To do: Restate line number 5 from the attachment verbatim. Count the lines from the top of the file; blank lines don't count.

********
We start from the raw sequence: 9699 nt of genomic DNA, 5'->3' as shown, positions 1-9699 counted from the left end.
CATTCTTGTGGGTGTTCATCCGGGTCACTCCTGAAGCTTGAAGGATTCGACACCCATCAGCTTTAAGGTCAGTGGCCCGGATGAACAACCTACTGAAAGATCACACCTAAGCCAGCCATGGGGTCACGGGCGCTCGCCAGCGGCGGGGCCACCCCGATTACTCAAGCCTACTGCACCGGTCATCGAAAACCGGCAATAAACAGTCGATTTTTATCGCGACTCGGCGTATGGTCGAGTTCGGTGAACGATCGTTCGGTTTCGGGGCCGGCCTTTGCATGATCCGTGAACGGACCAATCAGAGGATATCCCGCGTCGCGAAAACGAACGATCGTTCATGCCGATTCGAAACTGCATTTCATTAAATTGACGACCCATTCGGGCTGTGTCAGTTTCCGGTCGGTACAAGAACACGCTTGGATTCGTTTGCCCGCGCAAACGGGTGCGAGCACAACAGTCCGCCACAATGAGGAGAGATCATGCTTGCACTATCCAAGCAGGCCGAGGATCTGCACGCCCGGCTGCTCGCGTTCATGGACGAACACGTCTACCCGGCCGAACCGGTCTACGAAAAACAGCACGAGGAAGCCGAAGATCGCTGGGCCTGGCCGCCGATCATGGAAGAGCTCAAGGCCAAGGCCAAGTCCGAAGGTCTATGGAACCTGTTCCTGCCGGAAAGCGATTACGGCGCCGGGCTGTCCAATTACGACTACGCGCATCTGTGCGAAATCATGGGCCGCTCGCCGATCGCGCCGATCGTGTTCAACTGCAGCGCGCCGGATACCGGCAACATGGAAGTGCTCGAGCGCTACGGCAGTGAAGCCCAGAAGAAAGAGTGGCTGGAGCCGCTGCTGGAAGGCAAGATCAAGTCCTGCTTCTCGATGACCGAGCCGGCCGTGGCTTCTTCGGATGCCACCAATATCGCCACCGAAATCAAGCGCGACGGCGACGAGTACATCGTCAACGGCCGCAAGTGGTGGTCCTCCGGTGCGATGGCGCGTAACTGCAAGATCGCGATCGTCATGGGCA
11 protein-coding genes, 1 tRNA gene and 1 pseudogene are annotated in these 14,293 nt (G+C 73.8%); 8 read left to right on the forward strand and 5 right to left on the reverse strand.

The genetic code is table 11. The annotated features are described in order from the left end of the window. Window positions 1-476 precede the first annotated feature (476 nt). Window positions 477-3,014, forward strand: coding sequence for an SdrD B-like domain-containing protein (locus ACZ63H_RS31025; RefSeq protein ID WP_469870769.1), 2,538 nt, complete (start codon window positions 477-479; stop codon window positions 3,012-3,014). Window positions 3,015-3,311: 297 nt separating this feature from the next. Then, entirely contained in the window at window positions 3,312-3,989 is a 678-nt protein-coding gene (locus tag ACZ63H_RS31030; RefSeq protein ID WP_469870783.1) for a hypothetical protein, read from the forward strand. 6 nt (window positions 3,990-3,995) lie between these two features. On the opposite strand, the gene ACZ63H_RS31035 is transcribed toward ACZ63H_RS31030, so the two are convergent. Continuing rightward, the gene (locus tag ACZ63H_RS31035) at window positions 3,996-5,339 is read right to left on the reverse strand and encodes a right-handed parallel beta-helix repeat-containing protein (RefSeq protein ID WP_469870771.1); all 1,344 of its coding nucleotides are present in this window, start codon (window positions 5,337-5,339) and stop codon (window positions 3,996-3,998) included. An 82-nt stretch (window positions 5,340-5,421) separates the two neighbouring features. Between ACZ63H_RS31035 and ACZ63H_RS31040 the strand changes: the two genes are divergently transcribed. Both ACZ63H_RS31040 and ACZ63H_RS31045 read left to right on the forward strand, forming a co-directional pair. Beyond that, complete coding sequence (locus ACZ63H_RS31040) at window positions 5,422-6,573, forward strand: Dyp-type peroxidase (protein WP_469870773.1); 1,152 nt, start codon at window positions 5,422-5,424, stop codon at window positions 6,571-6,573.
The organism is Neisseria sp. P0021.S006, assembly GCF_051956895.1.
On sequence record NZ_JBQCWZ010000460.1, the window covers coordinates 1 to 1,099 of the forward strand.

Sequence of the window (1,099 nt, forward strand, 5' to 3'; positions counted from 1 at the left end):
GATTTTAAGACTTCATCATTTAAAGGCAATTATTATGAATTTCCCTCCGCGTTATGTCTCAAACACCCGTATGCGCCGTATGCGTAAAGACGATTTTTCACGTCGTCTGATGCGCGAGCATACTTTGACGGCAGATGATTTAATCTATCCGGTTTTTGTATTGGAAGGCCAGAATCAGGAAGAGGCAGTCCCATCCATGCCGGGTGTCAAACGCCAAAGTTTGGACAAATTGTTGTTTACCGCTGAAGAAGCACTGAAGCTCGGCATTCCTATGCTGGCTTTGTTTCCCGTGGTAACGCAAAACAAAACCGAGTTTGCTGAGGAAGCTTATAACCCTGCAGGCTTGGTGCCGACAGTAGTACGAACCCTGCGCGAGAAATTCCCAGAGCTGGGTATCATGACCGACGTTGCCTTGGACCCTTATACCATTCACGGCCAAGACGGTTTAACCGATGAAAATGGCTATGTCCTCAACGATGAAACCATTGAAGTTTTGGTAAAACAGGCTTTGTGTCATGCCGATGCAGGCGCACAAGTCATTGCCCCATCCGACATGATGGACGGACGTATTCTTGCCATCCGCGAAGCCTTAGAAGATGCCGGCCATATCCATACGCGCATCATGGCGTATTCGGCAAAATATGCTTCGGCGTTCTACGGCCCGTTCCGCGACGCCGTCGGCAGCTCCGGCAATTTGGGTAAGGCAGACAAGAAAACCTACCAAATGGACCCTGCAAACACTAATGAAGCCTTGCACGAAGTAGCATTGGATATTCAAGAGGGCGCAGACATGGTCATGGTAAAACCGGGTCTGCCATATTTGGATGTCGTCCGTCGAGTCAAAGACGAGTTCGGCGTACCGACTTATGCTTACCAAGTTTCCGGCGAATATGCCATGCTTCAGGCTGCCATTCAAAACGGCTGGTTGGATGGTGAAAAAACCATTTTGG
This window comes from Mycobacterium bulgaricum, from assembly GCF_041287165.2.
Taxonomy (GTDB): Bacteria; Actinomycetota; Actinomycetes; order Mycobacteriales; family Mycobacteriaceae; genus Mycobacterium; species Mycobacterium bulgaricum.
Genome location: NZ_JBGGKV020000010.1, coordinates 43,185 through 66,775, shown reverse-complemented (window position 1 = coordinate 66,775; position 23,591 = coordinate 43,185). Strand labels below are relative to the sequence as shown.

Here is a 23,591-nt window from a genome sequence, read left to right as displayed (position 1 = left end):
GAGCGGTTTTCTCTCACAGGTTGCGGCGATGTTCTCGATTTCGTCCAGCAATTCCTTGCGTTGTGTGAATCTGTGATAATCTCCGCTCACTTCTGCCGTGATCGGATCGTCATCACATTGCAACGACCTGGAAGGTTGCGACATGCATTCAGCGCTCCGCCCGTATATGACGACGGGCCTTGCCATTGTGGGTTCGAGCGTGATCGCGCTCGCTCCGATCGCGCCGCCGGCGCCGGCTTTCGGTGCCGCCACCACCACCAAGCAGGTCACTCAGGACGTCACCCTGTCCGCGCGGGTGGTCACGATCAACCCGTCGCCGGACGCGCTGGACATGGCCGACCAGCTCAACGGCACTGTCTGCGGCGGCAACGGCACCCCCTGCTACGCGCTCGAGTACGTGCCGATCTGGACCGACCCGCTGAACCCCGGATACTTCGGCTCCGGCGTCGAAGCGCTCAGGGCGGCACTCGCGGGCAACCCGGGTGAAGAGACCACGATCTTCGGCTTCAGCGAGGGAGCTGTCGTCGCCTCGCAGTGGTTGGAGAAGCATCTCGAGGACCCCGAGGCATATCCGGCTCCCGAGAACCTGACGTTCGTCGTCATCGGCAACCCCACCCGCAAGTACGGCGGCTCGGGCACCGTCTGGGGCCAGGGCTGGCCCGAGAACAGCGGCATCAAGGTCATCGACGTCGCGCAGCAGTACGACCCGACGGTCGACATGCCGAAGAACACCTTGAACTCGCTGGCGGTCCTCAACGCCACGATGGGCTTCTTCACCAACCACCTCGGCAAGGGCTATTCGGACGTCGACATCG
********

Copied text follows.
The organism is Neisseria sp. P0021.S006, assembly GCF_051956895.1.